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A Starter Guide to Low Body Temperature and Thyroid Health

A Starter Guide to Low Body Temperature and Thyroid Health

Do you have a low body temperature

Did your doctor tell you that body temperature below 98.6 degrees is "normal" and not worry?

Do you also have low thyroid symptoms (hypothyroidism), including fatigue, slow metabolism, exhaustion, brain fog, hair loss, or other health issues?

If so, would you like to learn about the connection between hypothyroid symptoms and low body temperature? 

It might surprise you that lab testing isn't the only clue that a person has hypothyroid symptoms.

What if I told you there's a way to detect hypothyroid symptoms that's not only free; it's easy to do at home, every day. And it can reveal a lot about the state of your thyroid and overall health.

Well, that's what you can expect from taking your temperature with a reliable digital thermometer.

Today I will explain the importance of tracking low body temperature and what the results may reveal about hypothyroid symptoms.

But first, you should probably know an important aspect of tracking low body temperature and why this measurement is vital for getting treatment. 

What I am about to say may come as a surprise. Many doctors care about high body temperature, like when you have a fever, but not every doctor cares care about low body temperature. I'll explain why, and what you can do to advocate for yourself.

After following this starter guide, if you discover that you have low body temperature, along with other thyroid symptoms, stay positive but be prepared to advocate for yourself.

Some doctors will only diagnosis low thyroid function based on your TSH lab result. That doesn't mean the TSH test is right. Or that you can't raise body temperature and feel better.

According to thousands of patients, and experts, TSH is not a reliable test of low thyroid function.

That's a big problem for thyroid patients.

Why? Because it means some patients can live with undiagnosed or undertreated hypothyroid symptoms and never fully recover.

There are other more reliable measures to understand and evaluate thyroid function. These include lab testing for Free T3, Free T4, tracking symptoms every day, and tracking body temperature, which you can easily do at home.

Knowing these resources are readily available, wouldn't you want to confirm you had hypothyroid symptoms so you could take steps to feel better?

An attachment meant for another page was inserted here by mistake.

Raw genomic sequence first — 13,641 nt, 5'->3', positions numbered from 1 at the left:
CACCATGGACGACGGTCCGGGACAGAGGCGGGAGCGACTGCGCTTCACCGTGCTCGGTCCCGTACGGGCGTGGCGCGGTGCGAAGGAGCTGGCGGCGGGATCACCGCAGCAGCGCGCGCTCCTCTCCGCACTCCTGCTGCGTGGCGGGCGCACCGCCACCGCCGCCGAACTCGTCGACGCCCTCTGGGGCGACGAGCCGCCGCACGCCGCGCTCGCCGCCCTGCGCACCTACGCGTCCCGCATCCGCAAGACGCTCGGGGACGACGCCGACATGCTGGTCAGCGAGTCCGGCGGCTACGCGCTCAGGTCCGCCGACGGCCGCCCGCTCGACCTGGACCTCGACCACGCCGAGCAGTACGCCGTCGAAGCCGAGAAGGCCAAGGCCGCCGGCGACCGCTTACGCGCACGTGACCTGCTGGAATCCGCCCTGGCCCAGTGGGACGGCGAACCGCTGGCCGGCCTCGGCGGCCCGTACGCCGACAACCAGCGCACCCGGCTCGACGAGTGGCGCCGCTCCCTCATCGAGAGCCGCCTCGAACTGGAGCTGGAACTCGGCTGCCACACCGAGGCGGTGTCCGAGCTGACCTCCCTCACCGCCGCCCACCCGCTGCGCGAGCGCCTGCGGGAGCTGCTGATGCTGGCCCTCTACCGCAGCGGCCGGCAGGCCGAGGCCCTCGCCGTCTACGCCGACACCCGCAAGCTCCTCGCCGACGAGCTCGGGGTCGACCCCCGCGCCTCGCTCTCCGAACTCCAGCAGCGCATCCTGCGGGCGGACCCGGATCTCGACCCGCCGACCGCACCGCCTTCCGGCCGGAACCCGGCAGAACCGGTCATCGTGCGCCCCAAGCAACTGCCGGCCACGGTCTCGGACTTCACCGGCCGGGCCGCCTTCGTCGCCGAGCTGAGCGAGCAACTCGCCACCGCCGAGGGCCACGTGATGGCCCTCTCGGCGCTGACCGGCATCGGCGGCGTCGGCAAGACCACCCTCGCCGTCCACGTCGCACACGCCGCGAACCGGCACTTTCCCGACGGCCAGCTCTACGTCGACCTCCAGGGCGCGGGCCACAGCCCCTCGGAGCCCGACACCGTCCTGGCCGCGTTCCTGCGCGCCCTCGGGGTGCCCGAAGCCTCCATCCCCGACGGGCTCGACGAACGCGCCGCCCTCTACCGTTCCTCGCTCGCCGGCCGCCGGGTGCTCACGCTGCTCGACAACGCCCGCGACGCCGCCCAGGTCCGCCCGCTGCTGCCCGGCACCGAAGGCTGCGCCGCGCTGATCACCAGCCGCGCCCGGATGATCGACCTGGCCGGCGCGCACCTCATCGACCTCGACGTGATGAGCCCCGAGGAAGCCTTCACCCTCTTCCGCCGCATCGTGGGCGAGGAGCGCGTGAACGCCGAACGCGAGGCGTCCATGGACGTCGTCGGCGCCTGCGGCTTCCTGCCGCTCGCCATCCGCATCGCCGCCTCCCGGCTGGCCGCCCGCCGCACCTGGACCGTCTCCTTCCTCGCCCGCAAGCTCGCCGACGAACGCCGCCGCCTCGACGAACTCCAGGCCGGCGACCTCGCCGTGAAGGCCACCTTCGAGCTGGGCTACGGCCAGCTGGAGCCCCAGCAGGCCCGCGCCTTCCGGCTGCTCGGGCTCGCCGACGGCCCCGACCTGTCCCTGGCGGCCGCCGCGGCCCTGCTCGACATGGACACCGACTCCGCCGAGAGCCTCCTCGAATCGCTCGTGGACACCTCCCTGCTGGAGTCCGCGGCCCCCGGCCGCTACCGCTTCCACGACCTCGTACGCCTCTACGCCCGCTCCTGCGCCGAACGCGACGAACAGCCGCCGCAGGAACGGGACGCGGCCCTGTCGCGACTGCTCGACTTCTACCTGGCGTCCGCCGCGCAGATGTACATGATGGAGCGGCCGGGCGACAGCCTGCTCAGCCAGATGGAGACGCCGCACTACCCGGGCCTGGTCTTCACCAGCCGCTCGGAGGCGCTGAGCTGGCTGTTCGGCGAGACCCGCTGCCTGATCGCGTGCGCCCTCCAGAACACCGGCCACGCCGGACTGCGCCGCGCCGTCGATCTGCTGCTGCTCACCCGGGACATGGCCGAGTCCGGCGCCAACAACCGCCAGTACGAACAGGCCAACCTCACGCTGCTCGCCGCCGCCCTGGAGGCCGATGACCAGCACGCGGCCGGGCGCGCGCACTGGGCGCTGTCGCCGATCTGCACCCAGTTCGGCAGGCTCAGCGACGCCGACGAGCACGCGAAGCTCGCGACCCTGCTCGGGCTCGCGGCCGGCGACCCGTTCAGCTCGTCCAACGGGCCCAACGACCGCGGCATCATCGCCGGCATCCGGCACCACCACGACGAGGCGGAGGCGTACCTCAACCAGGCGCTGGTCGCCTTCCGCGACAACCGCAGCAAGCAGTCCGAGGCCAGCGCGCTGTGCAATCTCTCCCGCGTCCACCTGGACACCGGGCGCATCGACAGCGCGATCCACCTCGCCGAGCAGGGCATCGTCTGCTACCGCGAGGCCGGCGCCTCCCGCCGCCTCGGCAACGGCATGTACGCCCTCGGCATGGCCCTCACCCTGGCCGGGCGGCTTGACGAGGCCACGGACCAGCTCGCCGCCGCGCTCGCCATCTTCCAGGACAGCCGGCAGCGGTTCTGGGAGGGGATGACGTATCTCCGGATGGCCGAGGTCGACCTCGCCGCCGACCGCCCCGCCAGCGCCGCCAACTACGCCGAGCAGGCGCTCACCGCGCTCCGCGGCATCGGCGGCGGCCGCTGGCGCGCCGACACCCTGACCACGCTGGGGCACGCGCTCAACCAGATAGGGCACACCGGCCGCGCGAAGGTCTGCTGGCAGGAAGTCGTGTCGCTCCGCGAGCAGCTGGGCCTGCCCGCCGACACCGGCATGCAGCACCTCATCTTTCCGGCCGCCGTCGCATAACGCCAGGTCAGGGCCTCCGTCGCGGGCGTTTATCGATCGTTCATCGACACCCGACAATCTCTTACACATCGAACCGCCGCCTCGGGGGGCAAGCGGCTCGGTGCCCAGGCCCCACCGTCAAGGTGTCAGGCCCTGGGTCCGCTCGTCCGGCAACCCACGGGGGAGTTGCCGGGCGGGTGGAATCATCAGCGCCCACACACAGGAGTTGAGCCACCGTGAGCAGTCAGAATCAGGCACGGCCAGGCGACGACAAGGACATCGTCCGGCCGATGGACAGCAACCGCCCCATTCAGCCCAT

Of course, you would. It's human nature to want to feel healthy, energized and refreshed. You deserve that. But tracking temperature is one step. 

If your doctor refuses to work with you, be prepared to get a second or third opinion until you find a doctor or practitioner who recognizes low body temperature as a hypothyroid symptom affecting your health.

Learn how to find a practitioner in my Thyroid Roadmap Course.

Let's jump into our Guide to Low Body Temperature and Hypothyroid symptoms so you can get tracking.

#1. Low Body Temperature and Metabolism

It's been well-established by thyroid experts like Dr. Broda Barnes and Dr. James L. Wilson that low body temperature is the clearest indicator of diminished metabolism and low thyroid function. (1)

Some consider low body temperature more accurate for determining thyroid function than lab testing because it shows the metabolic rate inside the cells in our body. 

We're talking trillions of cells that require specific conditions to regulate metabolism effectively. (2)

Thyroid hormone has a job inside those cells. It controls the metabolic speed of DNA which dictates how fast we live and age. 

Thyroid hormones --> cells -> DNA --> temperature --> enzymes -> metabolism --> aging

In short, thyroid hormones control our metabolism. But how does temperature affect DNA and hypothyroid symptoms?

#2. Low Body Temperature, DNA, and Aging

According to one popular theory, our DNA makes enzymes that trigger every chemical reaction in the body. 

What matters most about these enzymes is their shape. The enzymes need to have the right structure to do their job.  

That's where temperature comes in. 

If it's too hot, the enzyme shape will be too loose. But if the temperature is too cold, the enzyme will tighten up like a coil. Without the enzyme, vital processes can't take place.

Cellular metabolism is essentially how well your body converts fuel to energy. That fuel is thyroid hormone T3. Whether your body can produce T4 naturally or you require medication, T4 is an inactive thyroid hormone. T3 is the active thyroid hormone.

T4 is like having a car with a full gas tank, but you need a key to start the engine.

From your digestive system to your liver and vital organs, to your endocrine system and all its critical hormones, to your brain and nervous system—everything relies on how well your enzymes produce energy. 

Specific enzymes, called deiodinase, regulate the conversion of T4 to T3. Here is the crucial part: these enzymes need the right temperature and minerals, like adequate selenium and zinc, to convert T4 into T3. 

Accordingly, the body will speed up or slow down its enzyme regulation. 

When the T4 downregulates, the body will convert T4 into Reverse T3, which blocks T3 production. The result is slower thyroid function. 

However, conventional thyroid testing doesn't measure molecule speed and enzyme activity in the cells. If you're wondering how people can live with undiagnosed or undertreated hypothyroid symptoms, that's how it can happen.

By comparison, a thermometer measures molecule speed in our body which regulates thyroid function.

According to Dr. James L. Wilson, if you take 100 people with hypothyroid symptoms, conventional testing will only show problems in about 5% of those patients, so 5 out of 100. If a doctor treats those 5 patients based on their lab testing alone, only about 2.5 patients will get better.